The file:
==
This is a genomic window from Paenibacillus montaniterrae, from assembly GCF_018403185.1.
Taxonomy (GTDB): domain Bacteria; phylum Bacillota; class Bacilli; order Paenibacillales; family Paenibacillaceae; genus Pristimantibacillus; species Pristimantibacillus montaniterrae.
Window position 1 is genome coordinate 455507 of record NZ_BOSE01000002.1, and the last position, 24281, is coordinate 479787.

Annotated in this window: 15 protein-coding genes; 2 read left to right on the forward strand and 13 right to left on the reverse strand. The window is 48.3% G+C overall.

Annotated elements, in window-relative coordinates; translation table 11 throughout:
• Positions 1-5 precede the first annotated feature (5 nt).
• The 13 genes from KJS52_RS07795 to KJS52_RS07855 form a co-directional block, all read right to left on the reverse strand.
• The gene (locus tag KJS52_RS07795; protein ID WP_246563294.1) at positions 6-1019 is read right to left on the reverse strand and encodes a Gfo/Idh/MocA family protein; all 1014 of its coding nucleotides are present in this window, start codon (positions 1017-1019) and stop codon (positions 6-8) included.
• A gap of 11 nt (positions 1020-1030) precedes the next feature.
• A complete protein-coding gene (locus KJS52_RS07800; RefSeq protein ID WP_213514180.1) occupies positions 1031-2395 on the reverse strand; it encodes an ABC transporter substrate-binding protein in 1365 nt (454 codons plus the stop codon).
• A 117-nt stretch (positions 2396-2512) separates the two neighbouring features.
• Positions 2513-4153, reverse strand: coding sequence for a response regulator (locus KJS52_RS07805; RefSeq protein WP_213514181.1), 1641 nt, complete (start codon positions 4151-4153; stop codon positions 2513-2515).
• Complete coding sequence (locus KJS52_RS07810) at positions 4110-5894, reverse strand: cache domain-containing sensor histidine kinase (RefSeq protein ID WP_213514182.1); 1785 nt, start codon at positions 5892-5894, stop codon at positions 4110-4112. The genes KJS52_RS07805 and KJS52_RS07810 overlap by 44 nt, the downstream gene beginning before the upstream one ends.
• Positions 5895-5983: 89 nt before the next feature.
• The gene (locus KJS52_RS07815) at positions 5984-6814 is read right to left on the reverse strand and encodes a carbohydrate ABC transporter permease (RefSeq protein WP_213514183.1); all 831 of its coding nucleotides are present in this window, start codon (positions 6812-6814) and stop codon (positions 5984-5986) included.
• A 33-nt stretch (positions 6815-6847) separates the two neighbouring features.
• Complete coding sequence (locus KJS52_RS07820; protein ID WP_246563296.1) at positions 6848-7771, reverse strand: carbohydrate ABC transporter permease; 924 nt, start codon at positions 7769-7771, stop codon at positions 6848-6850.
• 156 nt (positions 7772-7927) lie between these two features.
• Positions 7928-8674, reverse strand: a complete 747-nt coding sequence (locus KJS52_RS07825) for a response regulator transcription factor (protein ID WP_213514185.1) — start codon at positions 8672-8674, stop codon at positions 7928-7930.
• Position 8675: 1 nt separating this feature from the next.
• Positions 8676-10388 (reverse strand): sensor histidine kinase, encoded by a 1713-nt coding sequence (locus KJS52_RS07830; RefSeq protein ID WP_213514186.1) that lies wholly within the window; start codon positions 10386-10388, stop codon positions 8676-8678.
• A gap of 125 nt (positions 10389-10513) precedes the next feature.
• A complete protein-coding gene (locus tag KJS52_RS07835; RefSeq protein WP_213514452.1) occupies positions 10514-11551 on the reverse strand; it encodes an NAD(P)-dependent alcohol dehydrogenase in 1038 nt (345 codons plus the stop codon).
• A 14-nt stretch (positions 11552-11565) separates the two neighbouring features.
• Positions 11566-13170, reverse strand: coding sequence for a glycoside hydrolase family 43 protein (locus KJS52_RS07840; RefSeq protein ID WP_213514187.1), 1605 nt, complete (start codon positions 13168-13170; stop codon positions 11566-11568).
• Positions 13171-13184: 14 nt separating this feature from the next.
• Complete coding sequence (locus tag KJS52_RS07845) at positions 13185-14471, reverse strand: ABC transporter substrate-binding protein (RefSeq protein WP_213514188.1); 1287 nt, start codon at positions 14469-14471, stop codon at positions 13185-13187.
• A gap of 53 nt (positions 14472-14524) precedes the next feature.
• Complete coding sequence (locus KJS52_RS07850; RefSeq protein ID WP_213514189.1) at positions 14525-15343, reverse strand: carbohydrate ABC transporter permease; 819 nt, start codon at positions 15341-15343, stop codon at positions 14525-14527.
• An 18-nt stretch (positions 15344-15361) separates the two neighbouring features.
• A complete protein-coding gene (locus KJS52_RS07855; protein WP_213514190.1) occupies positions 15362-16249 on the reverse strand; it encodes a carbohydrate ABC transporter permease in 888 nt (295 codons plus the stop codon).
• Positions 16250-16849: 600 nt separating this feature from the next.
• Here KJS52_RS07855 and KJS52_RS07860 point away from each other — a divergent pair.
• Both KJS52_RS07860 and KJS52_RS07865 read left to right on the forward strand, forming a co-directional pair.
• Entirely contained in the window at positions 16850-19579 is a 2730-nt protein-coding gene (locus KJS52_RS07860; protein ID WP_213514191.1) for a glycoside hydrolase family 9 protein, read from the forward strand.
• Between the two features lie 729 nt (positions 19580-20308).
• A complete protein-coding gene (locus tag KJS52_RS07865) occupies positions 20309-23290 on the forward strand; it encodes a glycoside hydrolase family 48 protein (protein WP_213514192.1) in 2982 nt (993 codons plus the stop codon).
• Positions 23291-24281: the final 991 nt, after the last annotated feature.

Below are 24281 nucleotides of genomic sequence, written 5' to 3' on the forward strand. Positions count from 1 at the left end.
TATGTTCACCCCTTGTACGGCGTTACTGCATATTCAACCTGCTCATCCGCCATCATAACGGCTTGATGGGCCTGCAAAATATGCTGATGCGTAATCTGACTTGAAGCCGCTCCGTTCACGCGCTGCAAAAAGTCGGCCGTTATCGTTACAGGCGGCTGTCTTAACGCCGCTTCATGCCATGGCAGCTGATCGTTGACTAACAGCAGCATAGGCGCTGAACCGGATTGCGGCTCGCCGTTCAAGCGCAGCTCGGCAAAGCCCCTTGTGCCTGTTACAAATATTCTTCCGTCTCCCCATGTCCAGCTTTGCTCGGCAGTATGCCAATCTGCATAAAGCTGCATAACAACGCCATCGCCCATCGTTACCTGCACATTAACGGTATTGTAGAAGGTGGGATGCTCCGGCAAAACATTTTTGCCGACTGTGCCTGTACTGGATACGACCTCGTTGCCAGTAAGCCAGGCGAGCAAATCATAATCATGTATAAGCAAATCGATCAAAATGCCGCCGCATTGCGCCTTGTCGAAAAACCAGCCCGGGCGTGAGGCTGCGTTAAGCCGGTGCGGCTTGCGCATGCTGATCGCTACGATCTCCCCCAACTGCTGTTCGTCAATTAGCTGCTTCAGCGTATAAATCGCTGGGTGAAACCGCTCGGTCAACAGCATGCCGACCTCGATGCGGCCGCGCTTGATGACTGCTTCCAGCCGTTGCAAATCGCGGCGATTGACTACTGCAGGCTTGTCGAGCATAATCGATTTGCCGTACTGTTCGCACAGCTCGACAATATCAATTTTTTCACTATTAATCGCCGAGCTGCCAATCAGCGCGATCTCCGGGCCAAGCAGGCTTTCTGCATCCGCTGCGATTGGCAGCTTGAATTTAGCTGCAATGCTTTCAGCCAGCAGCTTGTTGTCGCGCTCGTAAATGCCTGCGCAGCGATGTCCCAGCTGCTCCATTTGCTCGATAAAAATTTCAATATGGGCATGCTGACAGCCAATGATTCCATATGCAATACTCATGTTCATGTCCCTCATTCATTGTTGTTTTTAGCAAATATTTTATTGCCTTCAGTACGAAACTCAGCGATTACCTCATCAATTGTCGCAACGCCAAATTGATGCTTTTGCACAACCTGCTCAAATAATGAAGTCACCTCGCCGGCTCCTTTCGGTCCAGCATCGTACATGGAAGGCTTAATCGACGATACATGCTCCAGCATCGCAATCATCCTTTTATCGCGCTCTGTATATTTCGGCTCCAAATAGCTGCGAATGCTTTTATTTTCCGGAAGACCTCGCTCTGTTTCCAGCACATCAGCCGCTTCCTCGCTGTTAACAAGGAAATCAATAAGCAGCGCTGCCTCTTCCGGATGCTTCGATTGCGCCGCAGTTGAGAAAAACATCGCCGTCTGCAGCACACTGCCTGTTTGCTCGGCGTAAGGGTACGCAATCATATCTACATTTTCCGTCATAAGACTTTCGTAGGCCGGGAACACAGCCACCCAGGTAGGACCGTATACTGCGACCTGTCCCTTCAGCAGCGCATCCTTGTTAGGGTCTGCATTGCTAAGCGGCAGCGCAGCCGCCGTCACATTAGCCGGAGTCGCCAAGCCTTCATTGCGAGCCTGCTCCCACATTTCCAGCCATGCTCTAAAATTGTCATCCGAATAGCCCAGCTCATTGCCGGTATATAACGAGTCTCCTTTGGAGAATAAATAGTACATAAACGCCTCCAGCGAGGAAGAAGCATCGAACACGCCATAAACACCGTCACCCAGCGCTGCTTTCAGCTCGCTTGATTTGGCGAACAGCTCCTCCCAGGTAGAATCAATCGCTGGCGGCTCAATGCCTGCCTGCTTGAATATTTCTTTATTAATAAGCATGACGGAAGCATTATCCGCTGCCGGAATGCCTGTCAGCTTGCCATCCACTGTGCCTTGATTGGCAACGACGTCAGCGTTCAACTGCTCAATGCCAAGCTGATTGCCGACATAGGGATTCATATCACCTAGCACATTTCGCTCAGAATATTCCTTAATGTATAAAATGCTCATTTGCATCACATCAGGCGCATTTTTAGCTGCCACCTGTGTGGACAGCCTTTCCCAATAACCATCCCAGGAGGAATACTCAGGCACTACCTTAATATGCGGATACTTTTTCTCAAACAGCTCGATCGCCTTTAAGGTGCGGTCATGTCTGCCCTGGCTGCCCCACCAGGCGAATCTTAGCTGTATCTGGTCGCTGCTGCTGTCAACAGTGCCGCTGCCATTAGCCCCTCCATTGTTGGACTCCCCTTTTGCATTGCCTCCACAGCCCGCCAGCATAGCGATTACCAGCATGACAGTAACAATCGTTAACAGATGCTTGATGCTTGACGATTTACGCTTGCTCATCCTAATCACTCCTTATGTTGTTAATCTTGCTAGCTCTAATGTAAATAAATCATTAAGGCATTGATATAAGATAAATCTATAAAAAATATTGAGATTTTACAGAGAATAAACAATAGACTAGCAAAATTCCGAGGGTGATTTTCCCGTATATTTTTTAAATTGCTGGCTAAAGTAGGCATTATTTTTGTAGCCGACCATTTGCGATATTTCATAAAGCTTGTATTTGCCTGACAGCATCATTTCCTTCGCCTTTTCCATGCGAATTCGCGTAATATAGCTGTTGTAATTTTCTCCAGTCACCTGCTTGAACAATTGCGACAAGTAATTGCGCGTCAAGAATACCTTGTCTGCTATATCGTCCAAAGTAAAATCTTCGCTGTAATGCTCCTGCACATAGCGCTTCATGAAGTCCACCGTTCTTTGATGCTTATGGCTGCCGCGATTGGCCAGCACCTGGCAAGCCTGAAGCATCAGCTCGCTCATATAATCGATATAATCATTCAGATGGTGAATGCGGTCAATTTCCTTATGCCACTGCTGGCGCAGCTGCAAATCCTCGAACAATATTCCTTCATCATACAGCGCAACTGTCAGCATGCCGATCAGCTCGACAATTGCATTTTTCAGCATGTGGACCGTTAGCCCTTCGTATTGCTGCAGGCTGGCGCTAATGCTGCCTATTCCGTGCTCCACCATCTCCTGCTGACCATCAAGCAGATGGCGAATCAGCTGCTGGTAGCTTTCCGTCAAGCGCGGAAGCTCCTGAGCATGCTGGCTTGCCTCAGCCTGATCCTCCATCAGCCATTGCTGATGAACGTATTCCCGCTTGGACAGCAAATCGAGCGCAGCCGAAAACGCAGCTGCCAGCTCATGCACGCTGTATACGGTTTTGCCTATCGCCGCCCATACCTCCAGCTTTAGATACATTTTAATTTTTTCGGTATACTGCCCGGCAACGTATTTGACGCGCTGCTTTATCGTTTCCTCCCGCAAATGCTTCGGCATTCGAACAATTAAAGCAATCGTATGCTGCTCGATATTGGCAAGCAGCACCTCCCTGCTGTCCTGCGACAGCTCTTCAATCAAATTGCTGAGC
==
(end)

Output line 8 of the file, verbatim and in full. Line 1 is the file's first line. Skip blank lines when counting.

• The gene (locus tag KJS52_RS07795; protein ID WP_246563294.1) at positions 6-1019 is read right to left on the reverse strand and encodes a Gfo/Idh/MocA family protein; all 1014 of its coding nucleotides are present in this window, start codon (positions 1017-1019) and stop codon (positions 6-8) included.